|> text_body("# Hey\n\nCheck out this email or else.")
  end
end

Let's send an email. To do this, you need to build a Mailer:

mkdir lib/bamboo_playground
vim lib/bamboo_playground/mailer.ex
defmodule BambooPlayground.Mailer do
  # You use Bamboo.Mailer, and you need to tell it where to find its
  # configuration.  Using Bamboo.Mailer provides a host of functions
  # inside of this module.
  use Bamboo.Mailer, otp_app: :bamboo_playground
end

Let's configure it:

vim config/config.exs
import_config "#{Mix.env}.exs"
vim config/test.exs
use Mix.Config

# We'll use the Bamboo.TestAdapter for our tests.  There are other adapters for
# all manner of things, including Mandrill, Sendgrid, Mailgun, and SparkPost, as
# well as one for storing them in memory locally for development purposes.
config :bamboo_playground, BambooPlayground.Mailer,
  adapter: Bamboo.TestAdapter

Now let's add a test that delivers the email:

  use Bamboo.Test
  alias BambooPlayground.Mailer

  test "sending an email" do
    email =
      base_email
      |> to("josh@dailydrip.com")

    # The Mailer supports delivering now or later.  We'll use `now` for now
    email |> Mailer.deliver_now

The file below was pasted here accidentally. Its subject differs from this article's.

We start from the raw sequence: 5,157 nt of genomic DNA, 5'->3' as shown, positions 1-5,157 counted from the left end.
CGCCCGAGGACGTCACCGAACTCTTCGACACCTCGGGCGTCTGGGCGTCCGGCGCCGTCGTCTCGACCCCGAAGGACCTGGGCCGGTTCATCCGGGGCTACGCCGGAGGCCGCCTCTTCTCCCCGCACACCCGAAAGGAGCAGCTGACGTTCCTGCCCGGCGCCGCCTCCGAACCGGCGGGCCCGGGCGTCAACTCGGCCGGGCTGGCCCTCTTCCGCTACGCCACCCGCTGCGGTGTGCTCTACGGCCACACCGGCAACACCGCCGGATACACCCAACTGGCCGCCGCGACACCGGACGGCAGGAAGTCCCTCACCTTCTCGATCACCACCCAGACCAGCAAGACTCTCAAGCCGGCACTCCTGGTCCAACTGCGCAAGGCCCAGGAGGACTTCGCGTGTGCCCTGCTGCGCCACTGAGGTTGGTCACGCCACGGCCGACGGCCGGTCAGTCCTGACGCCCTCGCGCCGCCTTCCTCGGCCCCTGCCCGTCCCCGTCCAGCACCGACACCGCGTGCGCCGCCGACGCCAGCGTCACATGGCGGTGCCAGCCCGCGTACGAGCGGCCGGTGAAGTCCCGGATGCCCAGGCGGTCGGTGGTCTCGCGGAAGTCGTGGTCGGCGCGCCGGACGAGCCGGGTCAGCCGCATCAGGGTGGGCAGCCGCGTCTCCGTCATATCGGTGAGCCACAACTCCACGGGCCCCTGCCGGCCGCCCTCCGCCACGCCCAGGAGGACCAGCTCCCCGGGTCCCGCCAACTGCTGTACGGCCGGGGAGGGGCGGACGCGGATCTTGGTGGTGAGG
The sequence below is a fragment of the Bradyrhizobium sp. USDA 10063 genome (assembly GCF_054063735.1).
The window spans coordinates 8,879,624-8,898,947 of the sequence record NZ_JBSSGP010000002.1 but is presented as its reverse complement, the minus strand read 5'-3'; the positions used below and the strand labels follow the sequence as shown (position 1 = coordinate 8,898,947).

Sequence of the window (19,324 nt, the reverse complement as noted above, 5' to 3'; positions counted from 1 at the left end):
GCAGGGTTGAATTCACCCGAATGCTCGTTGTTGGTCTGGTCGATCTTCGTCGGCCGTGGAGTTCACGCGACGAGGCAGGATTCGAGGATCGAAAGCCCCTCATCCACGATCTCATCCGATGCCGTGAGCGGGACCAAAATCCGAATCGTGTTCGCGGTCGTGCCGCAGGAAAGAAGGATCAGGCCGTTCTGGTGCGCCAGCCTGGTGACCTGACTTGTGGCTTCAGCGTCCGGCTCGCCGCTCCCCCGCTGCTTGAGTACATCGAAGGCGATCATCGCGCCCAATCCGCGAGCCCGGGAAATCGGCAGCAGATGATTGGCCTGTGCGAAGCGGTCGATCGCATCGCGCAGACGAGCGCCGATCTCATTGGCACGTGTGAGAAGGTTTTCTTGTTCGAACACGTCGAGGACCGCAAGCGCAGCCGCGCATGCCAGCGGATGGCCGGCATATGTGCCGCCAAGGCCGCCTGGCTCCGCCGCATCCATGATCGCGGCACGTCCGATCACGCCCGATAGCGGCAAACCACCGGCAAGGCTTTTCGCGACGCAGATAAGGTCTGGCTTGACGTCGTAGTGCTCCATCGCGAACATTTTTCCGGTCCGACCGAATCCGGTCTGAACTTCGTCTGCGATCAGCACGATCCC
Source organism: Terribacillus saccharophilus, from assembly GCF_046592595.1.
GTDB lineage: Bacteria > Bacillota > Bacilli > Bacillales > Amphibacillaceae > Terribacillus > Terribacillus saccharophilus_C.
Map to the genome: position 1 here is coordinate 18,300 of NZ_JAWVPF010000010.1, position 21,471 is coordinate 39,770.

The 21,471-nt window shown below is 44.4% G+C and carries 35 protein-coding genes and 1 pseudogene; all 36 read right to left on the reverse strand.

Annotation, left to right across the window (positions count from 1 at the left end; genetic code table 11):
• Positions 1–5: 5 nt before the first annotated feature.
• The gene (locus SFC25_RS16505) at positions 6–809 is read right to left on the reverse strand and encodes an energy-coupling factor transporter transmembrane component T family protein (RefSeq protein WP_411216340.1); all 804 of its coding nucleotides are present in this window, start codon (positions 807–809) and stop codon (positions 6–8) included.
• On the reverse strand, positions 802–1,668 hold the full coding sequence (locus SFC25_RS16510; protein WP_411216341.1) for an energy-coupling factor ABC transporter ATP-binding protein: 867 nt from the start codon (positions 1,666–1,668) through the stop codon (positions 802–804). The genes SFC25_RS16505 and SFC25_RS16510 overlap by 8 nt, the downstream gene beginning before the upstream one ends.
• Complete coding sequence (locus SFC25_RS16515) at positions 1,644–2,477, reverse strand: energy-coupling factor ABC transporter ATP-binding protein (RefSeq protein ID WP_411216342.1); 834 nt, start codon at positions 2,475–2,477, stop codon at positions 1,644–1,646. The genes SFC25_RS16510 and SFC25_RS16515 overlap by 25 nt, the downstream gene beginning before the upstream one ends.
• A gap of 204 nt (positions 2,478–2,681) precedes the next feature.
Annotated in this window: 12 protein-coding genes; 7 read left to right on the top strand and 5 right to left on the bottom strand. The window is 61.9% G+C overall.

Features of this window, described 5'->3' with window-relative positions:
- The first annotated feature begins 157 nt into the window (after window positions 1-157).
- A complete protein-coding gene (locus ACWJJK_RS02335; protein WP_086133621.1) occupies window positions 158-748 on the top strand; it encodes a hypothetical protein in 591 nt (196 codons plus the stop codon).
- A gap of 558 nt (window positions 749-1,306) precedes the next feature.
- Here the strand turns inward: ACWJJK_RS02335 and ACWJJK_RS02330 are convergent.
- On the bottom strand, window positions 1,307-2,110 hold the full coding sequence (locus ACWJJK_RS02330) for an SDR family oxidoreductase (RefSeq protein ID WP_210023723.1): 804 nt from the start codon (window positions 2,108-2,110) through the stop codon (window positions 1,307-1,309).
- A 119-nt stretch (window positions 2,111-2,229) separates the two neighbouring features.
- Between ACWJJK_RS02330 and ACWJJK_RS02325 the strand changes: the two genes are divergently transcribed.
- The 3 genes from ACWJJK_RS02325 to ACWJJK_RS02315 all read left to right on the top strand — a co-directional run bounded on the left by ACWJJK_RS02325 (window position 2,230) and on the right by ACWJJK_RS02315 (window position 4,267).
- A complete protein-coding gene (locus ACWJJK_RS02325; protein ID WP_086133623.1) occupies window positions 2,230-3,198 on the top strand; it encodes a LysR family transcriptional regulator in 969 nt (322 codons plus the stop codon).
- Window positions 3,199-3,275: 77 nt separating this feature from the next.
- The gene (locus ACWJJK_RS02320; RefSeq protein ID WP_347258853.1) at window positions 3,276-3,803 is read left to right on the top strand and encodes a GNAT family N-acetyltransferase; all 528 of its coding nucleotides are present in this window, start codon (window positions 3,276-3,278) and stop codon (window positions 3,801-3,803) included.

# We can use a nice test helper to assert it's been delivered
    assert_delivered_email email
  end

Run that...and it passes. We can also deliver it later:

    email |> Mailer.deliver_later

And the test still passes, even though that's running in a Task now from a different process, using the TaskSupervisorStrategy in Bamboo. If you want to, you can define your own strategies for this, to take advantage of reliable work queues rather than just leaving it to a Task that could conceivably fail without telling you. It really depends on your business use case for the email, whether or not that matters to you.

You can also specify a given email address as a 2-tuple, where the first element is the name and the second is the email address. Let's check that out.

First, we'll introduce a struct to represent users in our system:

vim lib/bamboo_playground/user.ex
defmodule User do
  defstruct [:name, :email]
end

Then we'll use this to produce an email address and name combination, which is called a normalized email address. Here, we'll also see sending emails to multiple people:

#...
  test "normalized addresses" do
    josh = %User{name: "Josh Adams", email: "josh@dailydrip.com"}
    adam = %User{name: "Adam Dill", email: "adam@dailydrip.com"}

    email =
      base_email
      |> to([{josh.name, josh.email}, {adam.name, adam.email}])

    assert email.to == [{"Josh Adams", "josh@dailydrip.com"}, {"Adam Dill", "adam@dailydrip.com"}]
  end
#...

However, this could become tiresome - manually deconstructing the user into this 2-tuple. We could create a function to do it, but what module should it really live in? Should the User module really care about this cross-cutting concern with the Mailer module? Probably not. So Bamboo provides a Bamboo.Formatter protocol:

defimpl Bamboo.Formatter, for: User do